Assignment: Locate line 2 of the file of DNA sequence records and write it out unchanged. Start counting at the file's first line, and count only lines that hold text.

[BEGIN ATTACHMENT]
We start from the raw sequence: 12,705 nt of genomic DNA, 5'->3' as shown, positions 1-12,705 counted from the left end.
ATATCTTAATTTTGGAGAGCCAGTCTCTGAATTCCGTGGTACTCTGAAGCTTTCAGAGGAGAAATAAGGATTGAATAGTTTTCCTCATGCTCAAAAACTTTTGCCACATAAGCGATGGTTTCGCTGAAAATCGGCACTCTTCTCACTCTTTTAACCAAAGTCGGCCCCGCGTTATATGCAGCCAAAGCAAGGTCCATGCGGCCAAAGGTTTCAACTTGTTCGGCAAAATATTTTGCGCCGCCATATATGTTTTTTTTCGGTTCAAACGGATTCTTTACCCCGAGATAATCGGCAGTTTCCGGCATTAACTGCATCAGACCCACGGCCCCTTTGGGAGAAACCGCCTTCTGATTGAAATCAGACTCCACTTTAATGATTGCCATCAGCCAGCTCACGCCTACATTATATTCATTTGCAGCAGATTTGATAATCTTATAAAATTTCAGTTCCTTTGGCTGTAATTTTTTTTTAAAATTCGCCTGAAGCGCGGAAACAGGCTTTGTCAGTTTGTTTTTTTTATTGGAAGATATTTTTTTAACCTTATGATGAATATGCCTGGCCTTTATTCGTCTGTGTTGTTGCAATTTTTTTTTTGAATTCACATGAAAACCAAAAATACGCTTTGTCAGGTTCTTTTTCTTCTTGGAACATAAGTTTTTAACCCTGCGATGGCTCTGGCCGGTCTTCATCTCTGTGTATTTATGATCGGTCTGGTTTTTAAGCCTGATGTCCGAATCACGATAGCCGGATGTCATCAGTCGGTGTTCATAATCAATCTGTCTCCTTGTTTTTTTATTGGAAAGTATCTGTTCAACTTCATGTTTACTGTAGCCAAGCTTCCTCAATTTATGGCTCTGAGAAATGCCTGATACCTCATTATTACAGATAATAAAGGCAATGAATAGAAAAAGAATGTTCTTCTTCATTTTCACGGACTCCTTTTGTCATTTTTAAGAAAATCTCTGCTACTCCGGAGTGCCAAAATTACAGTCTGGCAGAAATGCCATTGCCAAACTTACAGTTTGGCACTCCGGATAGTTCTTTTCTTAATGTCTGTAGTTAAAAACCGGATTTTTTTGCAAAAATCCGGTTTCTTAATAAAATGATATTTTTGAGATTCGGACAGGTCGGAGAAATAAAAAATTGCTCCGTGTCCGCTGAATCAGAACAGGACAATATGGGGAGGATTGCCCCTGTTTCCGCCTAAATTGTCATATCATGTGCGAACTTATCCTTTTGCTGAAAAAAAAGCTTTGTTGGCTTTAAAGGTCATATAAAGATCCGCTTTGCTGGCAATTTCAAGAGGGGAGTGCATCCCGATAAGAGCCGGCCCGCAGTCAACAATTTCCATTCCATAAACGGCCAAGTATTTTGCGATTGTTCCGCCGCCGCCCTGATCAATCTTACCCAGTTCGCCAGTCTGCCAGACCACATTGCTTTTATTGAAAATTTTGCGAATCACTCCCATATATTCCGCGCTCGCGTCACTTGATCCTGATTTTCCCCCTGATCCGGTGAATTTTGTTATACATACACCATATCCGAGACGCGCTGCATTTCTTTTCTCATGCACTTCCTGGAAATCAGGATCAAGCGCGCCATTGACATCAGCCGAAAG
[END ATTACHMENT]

ATATCTTAATTTTGGAGAGCCAGTCTCTGAATTCCGTGGTACTCTGAAGCTTTCAGAGGAGAAATAAGGATTGAATAGTTTTCCTCATGCTCAAAAACTTTTGCCACATAAGCGATGGTTTCGCTGAAAATCGGCACTCTTCTCACTCTTTTAACCAAAGTCGGCCCCGCGTTATATGCAGCCAAAGCAAGGTCCATGCGGCCAAAGGTTTCAACTTGTTCGGCAAAATATTTTGCGCCGCCATATATGTTTTTTTTCGGTTCAAACGGATTCTTTACCCCGAGATAATCGGCAGTTTCCGGCATTAACTGCATCAGACCCACGGCCCCTTTGGGAGAAACCGCCTTCTGATTGAAATCAGACTCCACTTTAATGATTGCCATCAGCCAGCTCACGCCTACATTATATTCATTTGCAGCAGATTTGATAATCTTATAAAATTTCAGTTCCTTTGGCTGTAATTTTTTTTTAAAATTCGCCTGAAGCGCGGAAACAGGCTTTGTCAGTTTGTTTTTTTTATTGGAAGATATTTTTTTAACCTTATGATGAATATGCCTGGCCTTTATTCGTCTGTGTTGTTGCAATTTTTTTTTTGAATTCACATGAAAACCAAAAATACGCTTTGTCAGGTTCTTTTTCTTCTTGGAACATAAGTTTTTAACCCTGCGATGGCTCTGGCCGGTCTTCATCTCTGTGTATTTATGATCGGTCTGGTTTTTAAGCCTGATGTCCGAATCACGATAGCCGGATGTCATCAGTCGGTGTTCATAATCAATCTGTCTCCTTGTTTTTTTATTGGAAAGTATCTGTTCAACTTCATGTTTACTGTAGCCAAGCTTCCTCAATTTATGGCTCTGAGAAATGCCTGATACCTCATTATTACAGATAATAAAGGCAATGAATAGAAAAAGAATGTTCTTCTTCATTTTCACGGACTCCTTTTGTCATTTTTAAGAAAATCTCTGCTACTCCGGAGTGCCAAAATTACAGTCTGGCAGAAATGCCATTGCCAAACTTACAGTTTGGCACTCCGGATAGTTCTTTTCTTAATGTCTGTAGTTAAAAACCGGATTTTTTTGCAAAAATCCGGTTTCTTAATAAAATGATATTTTTGAGATTCGGACAGGTCGGAGAAATAAAAAATTGCTCCGTGTCCGCTGAATCAGAACAGGACAATATGGGGAGGATTGCCCCTGTTTCCGCCTAAATTGTCATATCATGTGCGAACTTATCCTTTTGCTGAAAAAAAAGCTTTGTTGGCTTTAAAGGTCATATAAAGATCCGCTTTGCTGGCAATTTCAAGAGGGGAGTGCATCCCGATAAGAGCCGGCCCGCAGTCAACAATTTCCATTCCATAAACGGCCAAGTATTTTGCGATTGTTCCGCCGCCGCCCTGATCAATCTTACCCAGTTCGCCAGTCTGCCAGACCACATTGCTTTTATTGAAAATTTTGCGAATCACTCCCATATATTCCGCGCTCGCGTCACTTGATCCTGATTTTCCCCCTGATCCGGTGAATTTTGTTATACATACACCATATCCGAGACGCGCTGCATTTCTTTTCTCATGCACTTCCTGGAAATCAGGATCAAGCGCGCCATTGACATCAGCCGAAAG